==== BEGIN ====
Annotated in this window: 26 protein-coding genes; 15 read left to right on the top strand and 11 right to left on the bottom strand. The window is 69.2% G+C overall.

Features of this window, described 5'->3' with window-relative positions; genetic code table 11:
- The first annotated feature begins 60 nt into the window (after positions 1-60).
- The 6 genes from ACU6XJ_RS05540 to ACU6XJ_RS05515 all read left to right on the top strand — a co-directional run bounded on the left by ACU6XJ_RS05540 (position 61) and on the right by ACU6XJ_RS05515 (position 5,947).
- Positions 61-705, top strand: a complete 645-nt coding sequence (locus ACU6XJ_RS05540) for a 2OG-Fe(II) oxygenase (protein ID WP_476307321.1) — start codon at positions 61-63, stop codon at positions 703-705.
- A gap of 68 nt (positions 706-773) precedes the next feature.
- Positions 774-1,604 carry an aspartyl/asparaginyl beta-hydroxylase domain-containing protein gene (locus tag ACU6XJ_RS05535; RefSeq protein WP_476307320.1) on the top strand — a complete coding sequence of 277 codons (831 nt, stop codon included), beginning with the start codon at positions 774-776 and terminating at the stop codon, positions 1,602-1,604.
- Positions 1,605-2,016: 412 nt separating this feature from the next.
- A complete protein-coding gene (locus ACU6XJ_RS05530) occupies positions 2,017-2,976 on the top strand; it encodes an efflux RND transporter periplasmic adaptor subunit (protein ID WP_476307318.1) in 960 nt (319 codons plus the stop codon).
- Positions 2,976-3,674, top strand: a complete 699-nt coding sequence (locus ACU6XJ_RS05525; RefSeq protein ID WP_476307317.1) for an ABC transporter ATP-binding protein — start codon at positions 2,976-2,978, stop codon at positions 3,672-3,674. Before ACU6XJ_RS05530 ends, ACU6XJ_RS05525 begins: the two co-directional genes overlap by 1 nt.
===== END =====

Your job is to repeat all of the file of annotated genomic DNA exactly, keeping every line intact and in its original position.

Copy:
Annotated in this window: 26 protein-coding genes; 15 read left to right on the top strand and 11 right to left on the bottom strand. The window is 69.2% G+C overall.

Features of this window, described 5'->3' with window-relative positions; genetic code table 11:
- The first annotated feature begins 60 nt into the window (after positions 1-60).
- The 6 genes from ACU6XJ_RS05540 to ACU6XJ_RS05515 all read left to right on the top strand — a co-directional run bounded on the left by ACU6XJ_RS05540 (position 61) and on the right by ACU6XJ_RS05515 (position 5,947).
- Positions 61-705, top strand: a complete 645-nt coding sequence (locus ACU6XJ_RS05540) for a 2OG-Fe(II) oxygenase (protein ID WP_476307321.1) — start codon at positions 61-63, stop codon at positions 703-705.
- A gap of 68 nt (positions 706-773) precedes the next feature.
- Positions 774-1,604 carry an aspartyl/asparaginyl beta-hydroxylase domain-containing protein gene (locus tag ACU6XJ_RS05535; RefSeq protein WP_476307320.1) on the top strand — a complete coding sequence of 277 codons (831 nt, stop codon included), beginning with the start codon at positions 774-776 and terminating at the stop codon, positions 1,602-1,604.
- Positions 1,605-2,016: 412 nt separating this feature from the next.
- A complete protein-coding gene (locus ACU6XJ_RS05530) occupies positions 2,017-2,976 on the top strand; it encodes an efflux RND transporter periplasmic adaptor subunit (protein ID WP_476307318.1) in 960 nt (319 codons plus the stop codon).
- Positions 2,976-3,674, top strand: a complete 699-nt coding sequence (locus ACU6XJ_RS05525; RefSeq protein ID WP_476307317.1) for an ABC transporter ATP-binding protein — start codon at positions 2,976-2,978, stop codon at positions 3,672-3,674. Before ACU6XJ_RS05530 ends, ACU6XJ_RS05525 begins: the two co-directional genes overlap by 1 nt.